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Personal data: political persuasion
What happens when the techniques of the marketing industry become the tools that influence our democracy?

This research sheds light on the global business built around using data for political influence so that voters, policy makers, political partners and technology companies can develop informed opinions and decisions about the relationship between personal data and politics in the future.

An entire sector is built around the acquisition and use of personal data for political campaigns. In o...
democracy  lobbying  propaganda  tacticaltech  research  analysis 
46 minutes ago by harcesz
Beyond Stakeholder Religion
People don’t believe the institutions of which they are a part and structure their world are not for them not because they think of themselves as lone individuals shopping for the best individual benefit, but because they think of themselves and others as a part of various groups and don’t see those groups being named or the way that institutional policies will benefit them as groups.

We aren’t actually asking “How will this benefit *me*?” but “How will this benefit *us*?” Do any of us think the institutions of our society will actually benefit us? Do we even know what we mean when we say “us”?

How can anyone actually think that universities exist *for* the benefit of students when almost all of them leave with thousands of dollars in debt? No one thinks that the health insurance industry exists for the benefit of people living paycheck to paycheck, and if you're one of those people, you know the institution isn’t for you. Churches tend to talk about being for *all* people, but when push comes to shove, the poor members and working class members know that the fact that their offerings don’t match those of the wealthy members means the institution won’t be *for* them.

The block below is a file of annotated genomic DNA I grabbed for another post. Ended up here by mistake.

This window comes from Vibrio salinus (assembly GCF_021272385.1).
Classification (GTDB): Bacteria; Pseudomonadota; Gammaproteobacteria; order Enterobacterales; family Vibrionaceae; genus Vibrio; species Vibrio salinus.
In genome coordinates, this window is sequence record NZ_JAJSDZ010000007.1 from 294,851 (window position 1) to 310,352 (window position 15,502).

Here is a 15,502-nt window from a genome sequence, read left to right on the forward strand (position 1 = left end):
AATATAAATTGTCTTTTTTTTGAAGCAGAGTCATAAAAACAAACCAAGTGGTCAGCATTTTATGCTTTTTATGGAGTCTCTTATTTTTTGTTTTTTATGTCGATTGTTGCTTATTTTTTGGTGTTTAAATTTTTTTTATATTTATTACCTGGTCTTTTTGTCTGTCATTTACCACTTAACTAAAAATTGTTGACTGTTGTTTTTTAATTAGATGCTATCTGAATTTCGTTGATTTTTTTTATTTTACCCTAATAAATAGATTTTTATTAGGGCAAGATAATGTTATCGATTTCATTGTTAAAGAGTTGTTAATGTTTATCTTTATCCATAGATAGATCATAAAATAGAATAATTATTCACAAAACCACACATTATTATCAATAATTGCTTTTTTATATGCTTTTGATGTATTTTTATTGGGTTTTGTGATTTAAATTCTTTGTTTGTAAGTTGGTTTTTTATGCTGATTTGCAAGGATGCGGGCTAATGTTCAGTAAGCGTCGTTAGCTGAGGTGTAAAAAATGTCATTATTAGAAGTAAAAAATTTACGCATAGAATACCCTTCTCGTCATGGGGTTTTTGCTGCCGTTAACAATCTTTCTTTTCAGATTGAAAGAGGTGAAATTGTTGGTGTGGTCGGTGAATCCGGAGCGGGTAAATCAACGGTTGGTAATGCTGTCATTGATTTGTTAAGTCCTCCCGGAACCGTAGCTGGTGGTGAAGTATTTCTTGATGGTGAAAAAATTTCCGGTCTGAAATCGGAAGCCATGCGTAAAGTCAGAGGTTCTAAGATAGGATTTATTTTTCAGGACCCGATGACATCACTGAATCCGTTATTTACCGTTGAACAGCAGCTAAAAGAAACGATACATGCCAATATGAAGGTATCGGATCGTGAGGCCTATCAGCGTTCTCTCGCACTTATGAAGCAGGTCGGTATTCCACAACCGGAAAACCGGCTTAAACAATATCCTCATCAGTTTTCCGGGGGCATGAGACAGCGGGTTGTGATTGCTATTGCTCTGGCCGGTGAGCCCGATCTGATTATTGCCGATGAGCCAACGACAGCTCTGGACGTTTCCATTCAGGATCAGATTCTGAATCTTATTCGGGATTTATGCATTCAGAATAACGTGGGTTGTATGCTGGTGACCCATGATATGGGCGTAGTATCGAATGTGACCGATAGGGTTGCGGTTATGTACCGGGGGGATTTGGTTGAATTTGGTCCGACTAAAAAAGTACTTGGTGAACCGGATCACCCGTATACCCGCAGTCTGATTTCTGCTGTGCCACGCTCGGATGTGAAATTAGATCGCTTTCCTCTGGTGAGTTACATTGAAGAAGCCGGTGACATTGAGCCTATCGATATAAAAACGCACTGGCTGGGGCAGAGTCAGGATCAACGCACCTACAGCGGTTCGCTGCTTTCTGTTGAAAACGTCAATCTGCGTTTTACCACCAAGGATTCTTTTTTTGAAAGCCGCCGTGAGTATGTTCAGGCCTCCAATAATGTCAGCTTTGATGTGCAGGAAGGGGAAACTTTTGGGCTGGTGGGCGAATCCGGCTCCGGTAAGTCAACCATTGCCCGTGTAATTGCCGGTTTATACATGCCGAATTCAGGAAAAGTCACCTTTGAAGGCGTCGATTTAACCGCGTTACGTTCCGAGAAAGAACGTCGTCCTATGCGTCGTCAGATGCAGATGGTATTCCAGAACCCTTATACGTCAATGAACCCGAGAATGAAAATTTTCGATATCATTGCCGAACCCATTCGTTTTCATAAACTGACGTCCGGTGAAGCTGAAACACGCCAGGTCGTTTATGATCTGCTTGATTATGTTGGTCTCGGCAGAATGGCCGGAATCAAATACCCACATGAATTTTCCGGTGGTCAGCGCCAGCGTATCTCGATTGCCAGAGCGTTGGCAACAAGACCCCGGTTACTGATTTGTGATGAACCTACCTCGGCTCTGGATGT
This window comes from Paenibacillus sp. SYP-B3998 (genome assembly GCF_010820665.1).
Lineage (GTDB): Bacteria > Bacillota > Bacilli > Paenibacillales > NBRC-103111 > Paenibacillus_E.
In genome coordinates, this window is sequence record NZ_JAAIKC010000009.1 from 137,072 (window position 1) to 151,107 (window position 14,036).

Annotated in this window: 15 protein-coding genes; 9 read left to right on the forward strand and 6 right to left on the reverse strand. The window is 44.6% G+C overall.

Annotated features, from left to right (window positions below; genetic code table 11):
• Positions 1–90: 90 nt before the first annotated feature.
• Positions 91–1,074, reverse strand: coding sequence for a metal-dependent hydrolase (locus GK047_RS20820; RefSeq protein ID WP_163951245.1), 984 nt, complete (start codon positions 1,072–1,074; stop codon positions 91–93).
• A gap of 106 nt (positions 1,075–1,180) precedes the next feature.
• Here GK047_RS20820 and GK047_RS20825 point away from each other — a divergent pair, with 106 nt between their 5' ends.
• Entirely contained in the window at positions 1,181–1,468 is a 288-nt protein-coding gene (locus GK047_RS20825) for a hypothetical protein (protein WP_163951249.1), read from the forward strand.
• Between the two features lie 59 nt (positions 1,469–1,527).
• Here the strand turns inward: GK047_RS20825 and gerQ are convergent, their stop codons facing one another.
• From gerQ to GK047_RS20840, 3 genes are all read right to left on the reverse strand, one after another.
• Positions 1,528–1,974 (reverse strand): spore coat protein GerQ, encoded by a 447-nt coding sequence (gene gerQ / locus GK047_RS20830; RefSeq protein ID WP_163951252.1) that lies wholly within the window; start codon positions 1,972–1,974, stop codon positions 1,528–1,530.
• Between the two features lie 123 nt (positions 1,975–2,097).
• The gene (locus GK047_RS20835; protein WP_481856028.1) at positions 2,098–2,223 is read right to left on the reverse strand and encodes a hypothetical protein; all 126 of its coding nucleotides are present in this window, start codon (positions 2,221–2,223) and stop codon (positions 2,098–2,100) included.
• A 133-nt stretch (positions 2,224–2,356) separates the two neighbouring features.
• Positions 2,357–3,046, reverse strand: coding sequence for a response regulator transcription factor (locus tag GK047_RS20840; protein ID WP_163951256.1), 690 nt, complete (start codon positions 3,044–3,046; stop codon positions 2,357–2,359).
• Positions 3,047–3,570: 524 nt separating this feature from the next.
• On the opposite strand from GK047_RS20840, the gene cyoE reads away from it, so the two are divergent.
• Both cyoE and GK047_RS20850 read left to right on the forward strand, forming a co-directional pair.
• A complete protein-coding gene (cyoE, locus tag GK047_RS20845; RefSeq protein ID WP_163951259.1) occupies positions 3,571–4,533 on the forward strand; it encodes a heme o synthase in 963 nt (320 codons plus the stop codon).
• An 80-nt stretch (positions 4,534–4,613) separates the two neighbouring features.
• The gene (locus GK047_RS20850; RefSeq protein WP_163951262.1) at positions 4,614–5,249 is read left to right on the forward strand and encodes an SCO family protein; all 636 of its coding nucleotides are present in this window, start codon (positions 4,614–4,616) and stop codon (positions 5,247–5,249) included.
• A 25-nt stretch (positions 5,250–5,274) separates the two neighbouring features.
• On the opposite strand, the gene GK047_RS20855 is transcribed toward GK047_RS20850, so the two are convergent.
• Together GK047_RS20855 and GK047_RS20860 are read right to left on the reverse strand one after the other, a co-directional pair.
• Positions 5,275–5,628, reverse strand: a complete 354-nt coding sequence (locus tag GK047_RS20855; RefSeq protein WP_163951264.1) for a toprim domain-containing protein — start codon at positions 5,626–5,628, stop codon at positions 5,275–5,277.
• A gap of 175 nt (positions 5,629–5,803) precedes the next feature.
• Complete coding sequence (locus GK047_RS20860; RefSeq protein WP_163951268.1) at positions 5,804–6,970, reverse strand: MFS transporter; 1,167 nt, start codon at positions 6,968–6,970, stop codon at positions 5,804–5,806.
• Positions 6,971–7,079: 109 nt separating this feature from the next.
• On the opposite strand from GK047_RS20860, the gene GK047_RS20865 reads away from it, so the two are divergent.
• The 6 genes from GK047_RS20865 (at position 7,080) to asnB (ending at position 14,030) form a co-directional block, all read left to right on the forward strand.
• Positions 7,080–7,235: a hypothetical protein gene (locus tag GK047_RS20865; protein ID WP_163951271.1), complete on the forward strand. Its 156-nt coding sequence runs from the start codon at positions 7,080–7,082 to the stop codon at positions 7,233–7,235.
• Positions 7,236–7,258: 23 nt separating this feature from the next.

religion  democracy 
9 hours ago by isaacsmith
Facebook faces fresh questions over when it knew of data harvesting | Technology | The Guardian
Facebook is facing explosive new questions about when senior executives knew of Cambridge Analytica’s abuse of users’ data, one year on from when the scandal first broke, as federal prosecutors investigate claims that the social media giant has covered up the extent of its relationship with the firm.
facebook  cambridgeanalytica  dataprotection  privacy  democracy 
14 hours ago by corrickwales
Ta-Nehisi Coates Is an Optimist Now
"[O]ur politics occurs within the imagination of the citizen. If I don’t believe that black people are human, it really doesn’t matter what you say to me about policy. So the question is: How do we decide who gets to be human and who doesn’t? How do we decide who our heroes are, and who our heroes aren’t? All of that is tied together in the stories we tell ourselves. [...]"
storytelling  law  politics  narrative  black  BlackLivesMatter  citizenship  democrats  democracy  usa